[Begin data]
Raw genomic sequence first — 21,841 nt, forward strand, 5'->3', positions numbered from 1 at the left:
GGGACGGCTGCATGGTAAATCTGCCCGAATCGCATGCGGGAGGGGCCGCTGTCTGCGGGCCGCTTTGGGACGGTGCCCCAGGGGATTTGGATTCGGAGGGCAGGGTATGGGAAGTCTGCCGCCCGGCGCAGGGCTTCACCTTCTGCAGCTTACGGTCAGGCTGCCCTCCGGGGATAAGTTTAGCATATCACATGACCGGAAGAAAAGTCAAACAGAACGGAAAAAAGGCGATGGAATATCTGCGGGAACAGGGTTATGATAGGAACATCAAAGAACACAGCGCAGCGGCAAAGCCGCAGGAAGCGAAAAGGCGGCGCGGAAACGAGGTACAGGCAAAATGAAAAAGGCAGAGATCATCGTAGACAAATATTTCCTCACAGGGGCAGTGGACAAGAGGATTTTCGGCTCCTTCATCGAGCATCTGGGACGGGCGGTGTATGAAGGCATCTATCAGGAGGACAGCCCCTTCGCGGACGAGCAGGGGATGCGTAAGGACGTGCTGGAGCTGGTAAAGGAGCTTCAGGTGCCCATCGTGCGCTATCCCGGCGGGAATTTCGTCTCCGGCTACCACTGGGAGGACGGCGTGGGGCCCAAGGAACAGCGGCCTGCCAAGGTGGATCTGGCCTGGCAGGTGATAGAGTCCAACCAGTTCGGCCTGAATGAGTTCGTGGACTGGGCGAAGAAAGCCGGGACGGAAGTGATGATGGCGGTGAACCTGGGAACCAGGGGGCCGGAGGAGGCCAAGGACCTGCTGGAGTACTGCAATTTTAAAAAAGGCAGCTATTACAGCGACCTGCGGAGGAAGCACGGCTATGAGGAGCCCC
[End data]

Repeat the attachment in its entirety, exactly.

Raw genomic sequence first — 21,841 nt, forward strand, 5'->3', positions numbered from 1 at the left:
GGGACGGCTGCATGGTAAATCTGCCCGAATCGCATGCGGGAGGGGCCGCTGTCTGCGGGCCGCTTTGGGACGGTGCCCCAGGGGATTTGGATTCGGAGGGCAGGGTATGGGAAGTCTGCCGCCCGGCGCAGGGCTTCACCTTCTGCAGCTTACGGTCAGGCTGCCCTCCGGGGATAAGTTTAGCATATCACATGACCGGAAGAAAAGTCAAACAGAACGGAAAAAAGGCGATGGAATATCTGCGGGAACAGGGTTATGATAGGAACATCAAAGAACACAGCGCAGCGGCAAAGCCGCAGGAAGCGAAAAGGCGGCGCGGAAACGAGGTACAGGCAAAATGAAAAAGGCAGAGATCATCGTAGACAAATATTTCCTCACAGGGGCAGTGGACAAGAGGATTTTCGGCTCCTTCATCGAGCATCTGGGACGGGCGGTGTATGAAGGCATCTATCAGGAGGACAGCCCCTTCGCGGACGAGCAGGGGATGCGTAAGGACGTGCTGGAGCTGGTAAAGGAGCTTCAGGTGCCCATCGTGCGCTATCCCGGCGGGAATTTCGTCTCCGGCTACCACTGGGAGGACGGCGTGGGGCCCAAGGAACAGCGGCCTGCCAAGGTGGATCTGGCCTGGCAGGTGATAGAGTCCAACCAGTTCGGCCTGAATGAGTTCGTGGACTGGGCGAAGAAAGCCGGGACGGAAGTGATGATGGCGGTGAACCTGGGAACCAGGGGGCCGGAGGAGGCCAAGGACCTGCTGGAGTACTGCAATTTTAAAAAAGGCAGCTATTACAGCGACCTGCGGAGGAAGCACGGCTATGAGGAGCCCC